One of the great targets for backyard astronomers is Jupiter, and spotting its moons, the cloud bands and the Great Red Spot is always a treat. Observations over a few days provides a good view into the dynamic nature of the clouds and the orbits of the Moon. I haven’t yet managed to capture the Great Red Spot on photo, but maybe this fall as Jupiter comes back into view in the evening sky, I should make the effort to spot the GRS. This is because ever since it’s discovery in the 1800s, it has been shrinking in size. And at the current rate, it could be gone all together in as little as 20 years!
In the last 10 years it has shrunk by 3000km, taken a more circular form and increased its rotational speed. Amateur observations since 2012 have revealed that this phenomenon is even accelerating, shrinking by as much as 930km per year. Current measurements have the GSR now pegged at under 15,000km in diameter.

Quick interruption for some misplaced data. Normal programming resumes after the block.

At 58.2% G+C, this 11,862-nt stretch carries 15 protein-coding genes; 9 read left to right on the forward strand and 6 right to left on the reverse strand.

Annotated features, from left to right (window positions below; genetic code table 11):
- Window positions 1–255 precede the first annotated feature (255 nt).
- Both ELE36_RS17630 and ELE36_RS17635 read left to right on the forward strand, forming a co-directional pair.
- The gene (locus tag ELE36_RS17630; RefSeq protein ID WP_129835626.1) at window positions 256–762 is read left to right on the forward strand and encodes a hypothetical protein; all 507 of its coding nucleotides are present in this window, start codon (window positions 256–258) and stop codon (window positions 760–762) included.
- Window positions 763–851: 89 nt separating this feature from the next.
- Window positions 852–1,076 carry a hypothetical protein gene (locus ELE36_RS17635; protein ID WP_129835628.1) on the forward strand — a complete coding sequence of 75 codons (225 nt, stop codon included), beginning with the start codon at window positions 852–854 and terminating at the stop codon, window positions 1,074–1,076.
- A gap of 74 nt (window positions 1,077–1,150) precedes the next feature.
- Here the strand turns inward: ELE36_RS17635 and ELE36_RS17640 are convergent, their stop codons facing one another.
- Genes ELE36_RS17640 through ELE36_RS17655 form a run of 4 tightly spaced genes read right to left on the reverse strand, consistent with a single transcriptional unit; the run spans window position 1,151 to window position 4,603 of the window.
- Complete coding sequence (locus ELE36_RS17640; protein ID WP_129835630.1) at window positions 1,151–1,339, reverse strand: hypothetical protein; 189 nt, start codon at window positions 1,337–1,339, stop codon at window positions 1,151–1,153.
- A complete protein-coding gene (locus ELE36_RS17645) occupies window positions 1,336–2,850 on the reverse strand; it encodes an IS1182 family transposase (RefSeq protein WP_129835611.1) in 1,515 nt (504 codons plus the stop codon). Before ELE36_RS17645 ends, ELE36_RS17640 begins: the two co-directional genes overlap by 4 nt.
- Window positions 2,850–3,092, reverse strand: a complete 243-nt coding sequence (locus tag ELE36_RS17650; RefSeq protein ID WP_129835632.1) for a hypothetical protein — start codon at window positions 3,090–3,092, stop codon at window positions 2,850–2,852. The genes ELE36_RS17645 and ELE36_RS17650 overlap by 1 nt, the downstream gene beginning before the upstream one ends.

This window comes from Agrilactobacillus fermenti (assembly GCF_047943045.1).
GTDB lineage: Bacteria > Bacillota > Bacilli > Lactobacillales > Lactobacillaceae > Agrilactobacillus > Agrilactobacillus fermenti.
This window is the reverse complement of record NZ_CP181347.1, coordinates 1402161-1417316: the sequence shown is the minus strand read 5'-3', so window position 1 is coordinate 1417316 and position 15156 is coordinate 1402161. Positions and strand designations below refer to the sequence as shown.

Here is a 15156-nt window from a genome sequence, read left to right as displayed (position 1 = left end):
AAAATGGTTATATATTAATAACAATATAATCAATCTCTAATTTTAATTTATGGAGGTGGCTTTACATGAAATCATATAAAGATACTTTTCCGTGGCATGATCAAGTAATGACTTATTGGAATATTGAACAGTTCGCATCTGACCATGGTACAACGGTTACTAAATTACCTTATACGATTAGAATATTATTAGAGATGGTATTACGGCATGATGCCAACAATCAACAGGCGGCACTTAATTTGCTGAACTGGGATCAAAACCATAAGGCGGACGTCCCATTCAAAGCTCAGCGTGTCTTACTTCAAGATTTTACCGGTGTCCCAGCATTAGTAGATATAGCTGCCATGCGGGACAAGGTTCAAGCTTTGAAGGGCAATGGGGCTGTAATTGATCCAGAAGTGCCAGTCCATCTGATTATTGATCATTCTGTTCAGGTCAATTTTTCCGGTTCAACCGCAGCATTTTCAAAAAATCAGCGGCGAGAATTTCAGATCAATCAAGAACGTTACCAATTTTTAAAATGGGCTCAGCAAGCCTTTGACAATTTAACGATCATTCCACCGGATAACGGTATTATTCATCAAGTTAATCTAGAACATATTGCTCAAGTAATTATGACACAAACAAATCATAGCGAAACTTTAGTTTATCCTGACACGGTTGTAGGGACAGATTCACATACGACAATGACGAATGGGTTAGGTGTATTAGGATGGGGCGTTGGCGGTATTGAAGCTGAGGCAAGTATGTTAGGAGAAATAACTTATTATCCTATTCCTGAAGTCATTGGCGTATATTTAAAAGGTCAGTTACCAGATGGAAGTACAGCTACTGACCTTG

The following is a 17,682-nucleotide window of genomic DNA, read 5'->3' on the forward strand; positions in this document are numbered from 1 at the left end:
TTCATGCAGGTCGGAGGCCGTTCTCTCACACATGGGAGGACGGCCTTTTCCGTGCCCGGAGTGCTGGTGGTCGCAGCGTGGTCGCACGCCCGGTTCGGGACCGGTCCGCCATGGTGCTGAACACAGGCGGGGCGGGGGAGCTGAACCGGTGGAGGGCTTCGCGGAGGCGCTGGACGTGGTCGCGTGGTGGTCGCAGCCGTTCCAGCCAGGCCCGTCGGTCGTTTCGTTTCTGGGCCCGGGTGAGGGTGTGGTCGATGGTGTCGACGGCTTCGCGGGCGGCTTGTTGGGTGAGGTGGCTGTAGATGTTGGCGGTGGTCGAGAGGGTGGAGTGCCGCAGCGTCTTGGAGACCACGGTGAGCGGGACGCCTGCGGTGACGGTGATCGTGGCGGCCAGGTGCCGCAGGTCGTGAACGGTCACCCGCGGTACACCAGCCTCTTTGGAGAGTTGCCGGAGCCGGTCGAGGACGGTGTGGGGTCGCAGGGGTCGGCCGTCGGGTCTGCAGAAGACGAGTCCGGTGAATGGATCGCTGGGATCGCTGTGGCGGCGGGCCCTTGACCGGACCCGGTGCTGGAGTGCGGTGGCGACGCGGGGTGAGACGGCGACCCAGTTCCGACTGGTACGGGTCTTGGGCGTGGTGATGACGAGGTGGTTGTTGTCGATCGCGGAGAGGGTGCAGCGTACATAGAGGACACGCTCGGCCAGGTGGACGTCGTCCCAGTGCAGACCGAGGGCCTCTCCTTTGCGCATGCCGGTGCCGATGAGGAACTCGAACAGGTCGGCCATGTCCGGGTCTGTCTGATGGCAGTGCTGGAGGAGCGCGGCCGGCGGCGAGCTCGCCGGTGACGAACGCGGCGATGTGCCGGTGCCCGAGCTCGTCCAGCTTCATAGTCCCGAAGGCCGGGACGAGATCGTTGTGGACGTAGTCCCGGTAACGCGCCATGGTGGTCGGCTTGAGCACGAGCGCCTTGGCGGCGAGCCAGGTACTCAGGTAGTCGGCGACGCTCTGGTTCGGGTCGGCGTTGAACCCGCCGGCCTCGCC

As we head into the fall, Jupiter will become easier to observe. By December Jupiter will be high in the sky around midnight. On February 6th, Jupiter will be at Opposition, fully illuminated by the Sun and at its closest to the Earth.
The photo in the title bar was taken by me back in September 17th, 2010, only 4 days before its closest approach, which shows that even with a small 80mm scope, quite a bit of detail can be captured when the conditions are right.
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